NO SUCH THING

Any child who has been convinced of the presence of a monster at bedtime will feel vindicated by this satisfying story from Koller (A Place to Call Home, 1995, etc.). During his first night in his new home, Howard is fearful of a monster he thinks is under the bed. His mother assures him there is none, and leaves. Meanwhile, under the bed, Monster's mother is reassuring him that there are no such things as boys, one of whom he is certain is on top of his bed. She tucks him in and leaves. After several similar confrontations, the exasperated mothers have had it, so the boy and the monster must deal with each other directly. Conquering their fears, each has a moment of hysterical laughter over the idea that he might eat the other. Then they hatch a terrific plan, trading places on the bed and calling upon their mothers one last time. Readers are left to guess how the mothers will react. The versatile Lewin works in flowing watercolors, a loose style that makes the overlap between the boy's and monster's worlds completely acceptable and intensifies the story's humor. This tautly told story in which two stern mothers get their comeuppances is irresistible. (Junior Library Guild selection) (Picture book. 4-8)

Pub Date: Feb. 1, 1997

ISBN: 1-56397-490-8

Page Count: 32

Publisher: Boyds Mills

Review Posted Online: May 20, 2010

Kirkus Reviews Issue: Jan. 1, 1997

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A DOG NAMED SAM

A book that will make young dog-owners smile in recognition and confirm dogless readers' worst suspicions about the mayhem caused by pets, even winsome ones. Sam, who bears passing resemblance to an affable golden retriever, is praised for fetching the family newspaper, and goes on to fetch every other newspaper on the block. In the next story, only the children love Sam's swimming; he is yelled at by lifeguards and fishermen alike when he splashes through every watering hole he can find. Finally, there is woe to the entire family when Sam is bored and lonely for one long night. Boland has an essential message, captured in both both story and illustrations of this Easy-to-Read: Kids and dogs belong together, especially when it's a fun-loving canine like Sam. An appealing tale. (Picture book. 4-8)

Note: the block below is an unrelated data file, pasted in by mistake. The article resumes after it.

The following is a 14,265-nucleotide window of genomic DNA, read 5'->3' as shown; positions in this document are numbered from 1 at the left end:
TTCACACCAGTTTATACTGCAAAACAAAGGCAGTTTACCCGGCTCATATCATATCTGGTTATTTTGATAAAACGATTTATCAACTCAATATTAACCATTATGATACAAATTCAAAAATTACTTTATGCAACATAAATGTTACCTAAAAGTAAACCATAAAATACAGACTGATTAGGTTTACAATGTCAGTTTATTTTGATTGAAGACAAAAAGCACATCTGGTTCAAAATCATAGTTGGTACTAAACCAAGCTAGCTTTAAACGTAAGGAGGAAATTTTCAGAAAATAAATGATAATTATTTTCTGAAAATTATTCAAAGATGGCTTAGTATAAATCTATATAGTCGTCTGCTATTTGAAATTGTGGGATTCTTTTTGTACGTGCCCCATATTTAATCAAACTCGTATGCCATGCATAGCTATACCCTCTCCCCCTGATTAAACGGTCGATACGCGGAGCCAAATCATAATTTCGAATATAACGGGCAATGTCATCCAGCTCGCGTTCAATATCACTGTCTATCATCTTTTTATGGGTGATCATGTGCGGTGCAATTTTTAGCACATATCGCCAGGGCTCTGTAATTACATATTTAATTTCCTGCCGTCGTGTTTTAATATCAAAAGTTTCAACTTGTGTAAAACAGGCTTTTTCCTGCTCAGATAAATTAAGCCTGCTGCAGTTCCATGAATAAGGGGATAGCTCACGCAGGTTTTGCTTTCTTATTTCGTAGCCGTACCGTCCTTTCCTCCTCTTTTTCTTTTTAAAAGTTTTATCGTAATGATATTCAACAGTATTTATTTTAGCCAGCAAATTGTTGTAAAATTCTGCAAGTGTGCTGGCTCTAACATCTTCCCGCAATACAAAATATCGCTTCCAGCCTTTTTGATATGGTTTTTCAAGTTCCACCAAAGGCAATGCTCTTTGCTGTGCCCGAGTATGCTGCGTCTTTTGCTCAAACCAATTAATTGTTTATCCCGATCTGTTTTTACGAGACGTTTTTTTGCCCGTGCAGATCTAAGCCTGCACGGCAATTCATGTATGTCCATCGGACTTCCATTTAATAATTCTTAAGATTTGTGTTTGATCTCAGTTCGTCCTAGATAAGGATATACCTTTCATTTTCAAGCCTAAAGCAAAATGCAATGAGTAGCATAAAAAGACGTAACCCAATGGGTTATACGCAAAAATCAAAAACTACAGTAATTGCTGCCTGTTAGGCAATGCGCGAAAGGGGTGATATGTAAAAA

Pub Date: April 1, 1996

ISBN: 0-8037-1530-7

Page Count: 40

Publisher: Dial Books

Review Posted Online: May 20, 2010

Kirkus Reviews Issue: Feb. 1, 1996

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HELLO, HARVEST MOON

As atmospheric as its companion, Twilight Comes Twice, this tone poem pairs poetically intense writing with luminescent oils featuring widely spaced houses, open lawns, and clumps of autumnal trees, all lit by a huge full moon. Fletcher tracks that moon’s nocturnal path in language rich in metaphor: “With silent slippers / it climbs the night stairs,” “staining earth and sky with a ghostly glow,” lighting up a child’s bedroom, the wings of a small plane, moonflowers, and, ranging further afield, harbor waves and the shells of turtle hatchlings on a beach. Using creamy brushwork and subtly muted colors, Kiesler depicts each landscape, each night creature from Luna moths to a sleepless child and her cat, as well as the great moon sweeping across star-flecked skies, from varied but never vertiginous angles. Closing with moonset, as dawn illuminates the world with a different kind of light, this makes peaceful reading either in season, or on any moonlit night. (Picture book. 6-8)

Pub Date: Sept. 22, 2003

ISBN: 0-618-16451-0

Page Count: 32

Publisher: Clarion Books

Review Posted Online: May 20, 2010

Kirkus Reviews Issue: Sept. 15, 2003

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